4
   

Mexican Journalists Flee Drug War, Seek Asylum

 
 
fbaezer
 
  1  
Reply Wed 6 Oct, 2010 10:33 am
@Butrflynet,
I'm glad that you're reading my stuff. Smile

(But I still find the headline from the NPR report to be misleading)

0 Replies
 
dlowan
 
  1  
Reply Wed 6 Oct, 2010 11:43 am
@fbaezer,
How do you think this is all going to turn out fbaezer?

(i know...ridiculously big question)
fbaezer
 
  1  
Reply Wed 6 Oct, 2010 02:10 pm
@dlowan,
Ridiculously big question.

I dunno.

I'd know a bit if the United States had a semblance of a consistent drug policy.
dlowan
 
  1  
Reply Wed 6 Oct, 2010 02:31 pm
@fbaezer,
Do you think it's a serious threat to mexicos long term stability?


I thought the us did have a consistently nutty drug policy?
fbaezer
 
  2  
Reply Wed 6 Oct, 2010 03:46 pm
@dlowan,
No, to your first question. Not in the long run.

As for your second question:
The US hasn't decided whether drug consumption should be prosecuted or not. Law enforcement about it varies from state to state. Some states have decided it is too expensive to put drug users into trials; others insist in doing so. Then there's California. If they legalize pot, then what?
The US is also in a quagmire about selling weapons to smuglers. Most of the weapons doing the bloodshed in Mexico are sold in the USA by legal armory salesmen. Since there is no real checking on who buys it -because of the nth. amendment, some a2kers will know the number- the flow goes on.
IMO the US strategy about drugs has been to pulverize possible internal drug cartels and let them have "true competition" for the drugs markets, while preventing them to become a menace to the national State. They have problems similar to Mexico's -drug related violence, cops and politicians corrupted by the drug gangs-, but to a lesser, containable, level. At the same time politicians usually pay a lot of lip service to a "zero tolerance" policy that had NEVER been implemented.
dlowan
 
  1  
Reply Thu 7 Oct, 2010 07:40 am
@fbaezer,
Out of interest, what do you think a drug policy SHOULD look like?
fbaezer
 
  5  
Reply Thu 7 Oct, 2010 04:18 pm
@dlowan,
--A lot more stress should be put on money laundering (in both sides, it is calculated that 70% of the profits stay in the US), with specialized intelligence work (now most of the laundered money discovered is by serendipity). The problem, in both countries, is that fighting money laundering means stepping into business interests (mostly in the financial and real state sectors).
--There should be more of a follow-up about weapons. I mean, a Mexican without documents in the US ("an illegal alien") has trouble getting a driver's license, but can readily buy hand granades. Any weapons taken from the cartels should be easier to track... and whoever sold them to the criminals should be punished.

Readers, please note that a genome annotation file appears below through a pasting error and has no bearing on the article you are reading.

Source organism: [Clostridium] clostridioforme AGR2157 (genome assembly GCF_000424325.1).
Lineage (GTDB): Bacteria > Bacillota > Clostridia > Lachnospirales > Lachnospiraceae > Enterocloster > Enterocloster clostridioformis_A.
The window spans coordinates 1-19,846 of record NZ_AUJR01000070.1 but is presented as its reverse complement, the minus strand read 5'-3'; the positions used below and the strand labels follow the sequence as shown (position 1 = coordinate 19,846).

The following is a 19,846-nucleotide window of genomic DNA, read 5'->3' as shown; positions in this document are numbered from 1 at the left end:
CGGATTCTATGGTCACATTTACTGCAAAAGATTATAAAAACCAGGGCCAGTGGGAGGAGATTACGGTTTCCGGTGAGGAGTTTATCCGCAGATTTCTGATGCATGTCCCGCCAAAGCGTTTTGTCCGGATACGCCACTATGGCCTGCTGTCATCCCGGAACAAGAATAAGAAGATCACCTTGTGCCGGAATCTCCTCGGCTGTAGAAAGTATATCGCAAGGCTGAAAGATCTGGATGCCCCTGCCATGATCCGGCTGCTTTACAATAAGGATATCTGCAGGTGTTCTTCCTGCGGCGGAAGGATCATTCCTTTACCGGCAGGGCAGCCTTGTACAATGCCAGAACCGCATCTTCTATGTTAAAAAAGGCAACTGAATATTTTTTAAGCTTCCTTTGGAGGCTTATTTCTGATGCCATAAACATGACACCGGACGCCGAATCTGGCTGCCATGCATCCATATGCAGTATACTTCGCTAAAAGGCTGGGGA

--Mariguana should be decriminalized in both countries. It accounts to nearly 60% of the business, and is less harmful than the other drugs.
--There is a good iniciative in Mexico's Congress now, about a unified police. Most (sadly, not all) of the police-cartels corruption is at municipal ("county") level. According to that strategy, all municipal police will be monitored, and only those corporations who "pass the test" will remain. The others will be dismantled, and the unified (state under the surveillance of the Federation) police will take over.

All this said, those measures will not end the mafias. They would keep on traficking with the drugs that remain illegal, and may turn into other illegal businesses, specially extortion and person traficking. But they would certainly hinder their performance.
roger
 
  1  
Reply Thu 7 Oct, 2010 05:37 pm
@fbaezer,
So, if I want to buy a hand granade, I should ask an illegal alien? I can't think of any other source.
fbaezer
 
  1  
Reply Thu 7 Oct, 2010 05:48 pm
@roger,
You may have to ask school kids.

Here's a tale from a teacher in Texas: (www.theteacherscorner.net/forums/showthread.php?t=5616)

Quote:
All of my fifth grade boys were clustered around a classmate. When I asked the boys what they were doing, they dispersed ... save for one child who had something cradled under his jacket. It turned out that he had a Vietnam era hand grenade that his father had purchased at a garage sale.

I confiscated the grenade and took it to the assistant administrator who was also a Vietnam vet.

"Is this real?" I asked as I gave him the grenade.

"HOLY S**T!" shouted the administrator. "I don't see any seams."

He called the police. The police took the grenade to their firing range, pulled the pin, and tossed the grenade. It exploded.

The police subsequently came to school and talked to my student. They wanted to know WHERE the garage sale had been.

It turned out that the person who had conducted the garage sale had sold off an automatic rifle, several fragmentation hand grenades, and a smoke grenade.

Can you imagine what might have happened if my 5th grader had pulled the pin on his grenade thinking that it was inert?
roger
 
  1  
Reply Thu 7 Oct, 2010 06:37 pm
@fbaezer,
I don't think I'm going to call something illegally smuggled in from Vietnam to be readily available. There may even be a full automatic Thompson left over from the Al Capone era, but the number just isn't going to be significant.
fbaezer
 
  3  
Reply Thu 7 Oct, 2010 07:08 pm
@roger,
Ok, perhaps I exaggerated saying hand granades were "readily" available, Roger.
But tell me, where does this **** (confiscated from the cartels) come from?

http://www.creativehaus.mx/wordpress/wp-content/uploads/2010/06/GulfCartelArsenal_1.JPG

http://1.bp.blogspot.com/_voXjwGqbQVo/SRVTqdIcpLI/AAAAAAAABio/7b3IwewePzs/s320/arsenal.jpg

http://www.terra.com/fotos/resize_gallery?p=/addon/img/5d6a19-sinaloa_armasp.jpg&res_vert=301x464&res_hor=619x464
(nice hand granades on the lower left)

http://eleconomista.com.mx/files/imagecache/nota_completa/detenidos1-ok.jpg

http://www.plumaslibres.com.mx/foto/8085aa34c020d45fde53dbce2f0e00c7_lanzacohetes.jpg